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Deborah Bell-Pedersen

Principal Investigator

Deb is a Professor and Associate Department Head in the Biology Department at Texas A&M University, a member of the Interdisciplinary Program in Genetics, and an executive member of the Center for Research on Biological Clocks. Her research focuses on understanding the molecular mechanisms for how the circadian clock functions in organisms to regulate daily rhythms in behavior, physiology, and biochemistry. She has published more than 70 articles, reviews, and book chapters, and funding from the National Institutes of Health provides support for her work. She has held numerous leadership roles in her field, including serving on the Board of Directors for the Society for Research on Biological Rhythms and the Fungal Genetics Society, and she is a fellow of the American Academy of Microbiology. In her spare time, she likes to ride her horse Hallie and play the violin.

Email: dpedersen@bio.tamu.edu

Phone: 979-847-9237

Office: BSBW 210A

Senior Research Associate

Teresa earned her Ph.D in Molecular and Cellular Biology at the University of California, Berkeley in the lab of Dr. Richard Harland studying early neural development and patterning in X. laevis (African clawed frog). She then switched ponds and fields to do post-doctoral work at Columbia University in the lab of Dr. Aaron Mitchell studying the control of meiosis and environmental responses in S. cerevisiae (bakers yeast).  She is now in the middle, here at Texas A&M, studying the molecular details of how the circadian clock drives overt rhythms in gene expression, physiology, and development in the orange bread mold (N. crassa), an excellent model system for eukaryotic oscillators. Outside of lab, she enjoys spending time with her two F1s, cooking, camping, traveling and reading.

Email: tlamb@bio.tamu.edu

Phone: 979-847-9239

Lab: BSBW 210


Lab Manager and Research Technician

Johnny received his Bachelor of Science in Biomedical Science and his Master of Science in Nutrition from Texas A&M University.  He keeps the lab running smoothly! In his spare time he enjoys personal training/fitness and going to the movies.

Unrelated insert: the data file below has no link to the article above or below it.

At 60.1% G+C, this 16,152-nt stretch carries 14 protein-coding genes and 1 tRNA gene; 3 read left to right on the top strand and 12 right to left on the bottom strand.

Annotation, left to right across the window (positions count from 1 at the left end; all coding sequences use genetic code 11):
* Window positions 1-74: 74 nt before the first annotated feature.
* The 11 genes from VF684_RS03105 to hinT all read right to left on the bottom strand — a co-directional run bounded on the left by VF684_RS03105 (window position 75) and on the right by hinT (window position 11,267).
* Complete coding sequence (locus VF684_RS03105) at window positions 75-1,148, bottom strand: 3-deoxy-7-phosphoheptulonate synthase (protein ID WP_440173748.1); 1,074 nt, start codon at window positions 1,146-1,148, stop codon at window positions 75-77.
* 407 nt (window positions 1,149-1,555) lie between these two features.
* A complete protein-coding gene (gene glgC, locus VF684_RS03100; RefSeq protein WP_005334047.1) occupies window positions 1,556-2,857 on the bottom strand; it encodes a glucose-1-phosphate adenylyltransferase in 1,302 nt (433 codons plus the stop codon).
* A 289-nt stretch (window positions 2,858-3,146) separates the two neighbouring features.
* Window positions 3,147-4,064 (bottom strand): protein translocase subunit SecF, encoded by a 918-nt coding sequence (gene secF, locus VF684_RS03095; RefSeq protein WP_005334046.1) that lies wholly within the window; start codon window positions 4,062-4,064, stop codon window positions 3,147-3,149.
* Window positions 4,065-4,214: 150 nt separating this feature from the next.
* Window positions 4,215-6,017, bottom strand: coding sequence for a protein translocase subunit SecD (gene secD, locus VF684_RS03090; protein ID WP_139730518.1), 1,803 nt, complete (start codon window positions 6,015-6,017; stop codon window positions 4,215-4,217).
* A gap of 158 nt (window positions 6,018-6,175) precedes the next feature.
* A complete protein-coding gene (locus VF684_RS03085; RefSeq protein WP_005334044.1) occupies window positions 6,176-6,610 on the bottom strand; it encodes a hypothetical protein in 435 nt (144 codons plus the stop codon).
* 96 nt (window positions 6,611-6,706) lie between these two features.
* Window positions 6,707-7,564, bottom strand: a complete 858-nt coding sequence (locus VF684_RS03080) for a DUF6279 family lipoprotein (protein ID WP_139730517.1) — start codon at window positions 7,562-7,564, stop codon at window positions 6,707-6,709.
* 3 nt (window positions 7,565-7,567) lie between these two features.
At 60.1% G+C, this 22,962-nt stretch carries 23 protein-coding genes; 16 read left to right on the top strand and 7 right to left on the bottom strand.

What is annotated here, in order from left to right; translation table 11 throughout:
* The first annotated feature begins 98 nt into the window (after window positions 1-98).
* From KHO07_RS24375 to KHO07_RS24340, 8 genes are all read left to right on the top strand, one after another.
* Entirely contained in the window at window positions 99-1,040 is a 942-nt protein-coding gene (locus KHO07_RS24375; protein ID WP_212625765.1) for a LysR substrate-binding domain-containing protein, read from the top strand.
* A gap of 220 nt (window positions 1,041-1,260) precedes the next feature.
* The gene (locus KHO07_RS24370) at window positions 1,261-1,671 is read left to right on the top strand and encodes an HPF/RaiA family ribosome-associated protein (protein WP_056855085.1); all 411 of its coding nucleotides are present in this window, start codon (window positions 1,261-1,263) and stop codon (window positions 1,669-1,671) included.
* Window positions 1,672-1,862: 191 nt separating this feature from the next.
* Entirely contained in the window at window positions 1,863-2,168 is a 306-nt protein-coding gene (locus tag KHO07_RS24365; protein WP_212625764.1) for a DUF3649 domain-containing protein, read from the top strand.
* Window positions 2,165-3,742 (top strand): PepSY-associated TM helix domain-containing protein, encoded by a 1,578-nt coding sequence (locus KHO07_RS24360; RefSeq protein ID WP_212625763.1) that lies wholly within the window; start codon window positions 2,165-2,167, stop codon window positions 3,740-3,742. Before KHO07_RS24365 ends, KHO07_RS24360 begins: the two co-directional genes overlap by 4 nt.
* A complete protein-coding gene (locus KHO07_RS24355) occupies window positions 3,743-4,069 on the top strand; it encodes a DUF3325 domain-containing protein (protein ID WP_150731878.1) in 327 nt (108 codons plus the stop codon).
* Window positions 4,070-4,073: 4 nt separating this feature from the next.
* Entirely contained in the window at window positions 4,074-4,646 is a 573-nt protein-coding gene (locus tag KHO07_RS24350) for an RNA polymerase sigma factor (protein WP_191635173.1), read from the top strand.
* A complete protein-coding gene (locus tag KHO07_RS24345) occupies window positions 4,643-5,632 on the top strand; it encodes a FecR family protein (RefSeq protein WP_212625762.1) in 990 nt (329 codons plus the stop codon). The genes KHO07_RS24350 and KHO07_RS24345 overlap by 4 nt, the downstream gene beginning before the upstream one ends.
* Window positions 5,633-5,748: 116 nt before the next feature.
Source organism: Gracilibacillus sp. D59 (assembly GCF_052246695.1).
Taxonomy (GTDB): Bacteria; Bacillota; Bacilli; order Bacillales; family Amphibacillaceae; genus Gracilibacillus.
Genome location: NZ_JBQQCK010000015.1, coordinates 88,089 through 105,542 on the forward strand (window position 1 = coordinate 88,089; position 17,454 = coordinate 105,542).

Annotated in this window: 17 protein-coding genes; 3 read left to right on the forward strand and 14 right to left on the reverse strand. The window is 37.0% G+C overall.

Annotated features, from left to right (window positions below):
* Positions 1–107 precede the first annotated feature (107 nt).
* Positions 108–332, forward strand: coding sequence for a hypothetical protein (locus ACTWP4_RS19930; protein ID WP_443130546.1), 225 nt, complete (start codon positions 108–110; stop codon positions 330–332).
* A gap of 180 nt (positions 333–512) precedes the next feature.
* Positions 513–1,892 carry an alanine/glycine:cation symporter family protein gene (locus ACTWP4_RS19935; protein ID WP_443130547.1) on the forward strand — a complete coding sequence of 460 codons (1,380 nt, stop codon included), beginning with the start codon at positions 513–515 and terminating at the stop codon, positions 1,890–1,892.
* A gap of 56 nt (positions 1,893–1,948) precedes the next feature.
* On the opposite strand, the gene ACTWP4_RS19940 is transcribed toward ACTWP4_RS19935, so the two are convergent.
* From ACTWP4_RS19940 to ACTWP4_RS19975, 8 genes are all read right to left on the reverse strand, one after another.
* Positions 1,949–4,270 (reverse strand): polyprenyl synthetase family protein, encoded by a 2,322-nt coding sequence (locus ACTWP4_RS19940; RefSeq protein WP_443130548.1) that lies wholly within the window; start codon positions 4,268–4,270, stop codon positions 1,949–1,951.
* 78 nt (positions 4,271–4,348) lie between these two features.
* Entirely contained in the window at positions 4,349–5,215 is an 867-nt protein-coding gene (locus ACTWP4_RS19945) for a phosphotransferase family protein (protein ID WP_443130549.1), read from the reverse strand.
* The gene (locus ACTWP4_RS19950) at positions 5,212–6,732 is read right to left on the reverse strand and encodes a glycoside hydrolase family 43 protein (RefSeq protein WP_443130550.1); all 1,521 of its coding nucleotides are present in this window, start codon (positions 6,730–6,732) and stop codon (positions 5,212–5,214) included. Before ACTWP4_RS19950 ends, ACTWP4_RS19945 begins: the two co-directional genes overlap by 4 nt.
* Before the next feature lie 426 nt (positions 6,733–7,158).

Email: jfazzino@bio.tamu.edu

Phone: 979-847-9239

Lab: BSBW 208



Kat earned her PhD in Molecular Biology from Texas A&M University in 2015 with Dr. Terry L. Thomas.  Her dissertation focused on the activity of G protein-coupled receptors found in the rice blast fungus, Magnaporthe oryzae involved in plant pathogenicity.  She thenjoined the Bell-Pedersen lab to gain experience in sequencing and big data analysis.  The lab did not disappoint as her current projects involve analyzing ribosome profiling, RNA-seq and mass spectroscopy data, to understand how the circadian clock controls protein synthesis.  Her goal is to be able to apply her chemistry (B.S. and M.S.) and biology (Ph.D. and post-doc) skills in industry.  Outside the lab, she enjoys building play forts, karaoke, and doing crazy dance moves with her family.

Email: kcastillo@bio.tamu.edu

Phone: 979-847-9239

Lab: BSBW 208


Graduate Student (Genetics)

Jennifer graduated with a B.S. in Biology from the University of North Texas in 2014 and the following year (2015) started working toward her PhD in Genetics at Texas A&M University. She is currently investigating the potential role of certain transcription factors (and the network they form) in phase regulation of downstream clock output. After she graduates, Jennifer is considering a career in academia and hopes for a great post-doc to help confirm her decision. In her free time, Jennifer likes to ice skate, ride horses, and play various strategy games. 

Email: jjung@bio.tamu.edu

Phone: 979-847-9239

Lab: BSBW 208


Graduate Student (Biology)

Zhaolan got her Bachelor of Science degree at China Agricultural University in Beijing in Biology. She worked in Dr. He's lab to study Neurospora circadian clocks for two years in college. She chose to continue to work on circadian clocks in Neurospora in graduate school at Texas A&M University with Dr. Bell-Pedersen. Currently, she is studying the role of phosphatases in the circadian regulation of translation initiation and elongation factors.  Her future goal is to be a professor in China to study circadian clocks. Besides research, Zhaolan is also a big fan of badminton, swimming and snow skiing.

Email: zding@bio.tamu.edu

Phone: 979-847-9239

Lab: BSBW 208



The Wonder Dog

Seated in Deb's office with her bestie Kip the Corgi. Stop by BSBW 210 and meet Charlie and Kip!! Her favorite things to do are to greet students, get treats, play with Kip, and take walks around campus. 

Email: alldogsareawesome@tamu.edu

Phone: 979-847-9237

Lab: BSBW210A